‘A tiny number of ideas can go a long way, as we’ve seen. And the Internet makes that more and more likely. What’s happening is that we might, in fact, be at a time in our history where we’re being domesticated by these great big societal things, such as Facebook and the Internet. We’re being domesticated by them, because fewer and fewer and fewer of us have to be innovators to get by. And so, in the cold calculus of evolution by natural selection, at no greater time in history than ever before, copiers are probably doing better than innovators. Because innovation is extraordinarily hard. My worry (Mark Pagel) is that we could be moving in that direction, towards becoming more and more sort of docile copiers.’

To watch and/or read Infinite Stupidity with Mark Pagel [12.15.11] | Edge

madge story, originally uploaded by cubamxc.

Came across this wonderful post at Ginger + Smart’s blog quite some time ago:

“Recently we spent the afternoon researching our next collection in the chilly
basement of the Powerhouse Museum Archives.

We found this crazy piece by Madge Gill from the 1920’s. She was one of the first female British Outsider Artists in London and her now famous work is known as Mediumistic Art. Madge went mad after her daughter died in the flu epidemic and would speak for hours to the spiritual guides in her head while she embroidered
her wild thoughts onto linen dresses.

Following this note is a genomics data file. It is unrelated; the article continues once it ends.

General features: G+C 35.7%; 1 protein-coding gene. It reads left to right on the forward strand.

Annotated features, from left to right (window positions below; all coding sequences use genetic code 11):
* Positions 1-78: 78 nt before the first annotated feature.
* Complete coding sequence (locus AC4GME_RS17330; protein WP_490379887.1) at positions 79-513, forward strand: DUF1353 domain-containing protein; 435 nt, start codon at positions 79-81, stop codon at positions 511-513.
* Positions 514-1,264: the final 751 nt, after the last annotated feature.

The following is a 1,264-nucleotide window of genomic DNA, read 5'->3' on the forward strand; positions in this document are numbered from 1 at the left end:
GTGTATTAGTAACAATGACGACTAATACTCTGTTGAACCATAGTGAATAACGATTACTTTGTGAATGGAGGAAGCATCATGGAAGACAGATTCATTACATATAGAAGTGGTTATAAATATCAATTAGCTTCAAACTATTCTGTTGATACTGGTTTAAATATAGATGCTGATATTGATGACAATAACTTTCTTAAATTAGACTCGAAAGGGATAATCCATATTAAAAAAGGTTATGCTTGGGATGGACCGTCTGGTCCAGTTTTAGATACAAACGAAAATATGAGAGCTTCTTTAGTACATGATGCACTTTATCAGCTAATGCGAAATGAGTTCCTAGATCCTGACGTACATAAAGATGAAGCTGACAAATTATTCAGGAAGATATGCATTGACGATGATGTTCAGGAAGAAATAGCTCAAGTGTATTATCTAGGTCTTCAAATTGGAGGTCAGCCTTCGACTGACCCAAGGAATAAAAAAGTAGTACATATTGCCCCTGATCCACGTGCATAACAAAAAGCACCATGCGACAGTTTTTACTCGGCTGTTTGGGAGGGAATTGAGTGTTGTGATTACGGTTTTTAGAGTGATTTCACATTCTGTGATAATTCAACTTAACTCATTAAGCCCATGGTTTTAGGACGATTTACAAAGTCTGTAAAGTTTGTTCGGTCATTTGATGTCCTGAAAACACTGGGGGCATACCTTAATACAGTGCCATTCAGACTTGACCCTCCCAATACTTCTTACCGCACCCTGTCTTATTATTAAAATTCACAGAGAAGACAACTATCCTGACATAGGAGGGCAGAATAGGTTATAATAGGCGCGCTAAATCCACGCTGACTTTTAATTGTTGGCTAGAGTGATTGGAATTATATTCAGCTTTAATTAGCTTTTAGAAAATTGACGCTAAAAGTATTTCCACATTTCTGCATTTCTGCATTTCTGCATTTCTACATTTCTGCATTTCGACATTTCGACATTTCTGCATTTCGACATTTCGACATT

We quite loved her madness.”

It’s a bit of shame their blog is just a continuous stream, but refer Ginger + Smart’s blog

Related posts:
I wish I still had my pyjamas on, January 21 2007
But wait there’s more, January 8 2006
¡Viva! ¡Frida! November 29 2005

large_610365078, originally uploaded by cubamxc.

Alex Monteith was born in Belfast, Northern Ireland. As a child her family moved to New Zealand. She was a competitive surfer for six years, the Irish National Women’s Champion in 2001 and competed on the New Zealand, European and world circuits. Monteith now lectures at The University of Auckland’s Elam School of Fine Arts.

Drawing upon her experiences and interests, Monteith collaborates with exponents of high-speed cultures, surfing, motocycle racing and flying, through a series of durational performances presented across multi-screen configurations. Her works offer a real-time encounter with speed, slowness, endurance and performance ‘at the threshold of geographical or territorial extremes’. Further, her practice enters the realm of psycho-geography, as coined by Debord to describe ‘the study of the precise laws and specific effects of the geographical environment (consciously organised or not) on the emotions and behaviour of individuals’.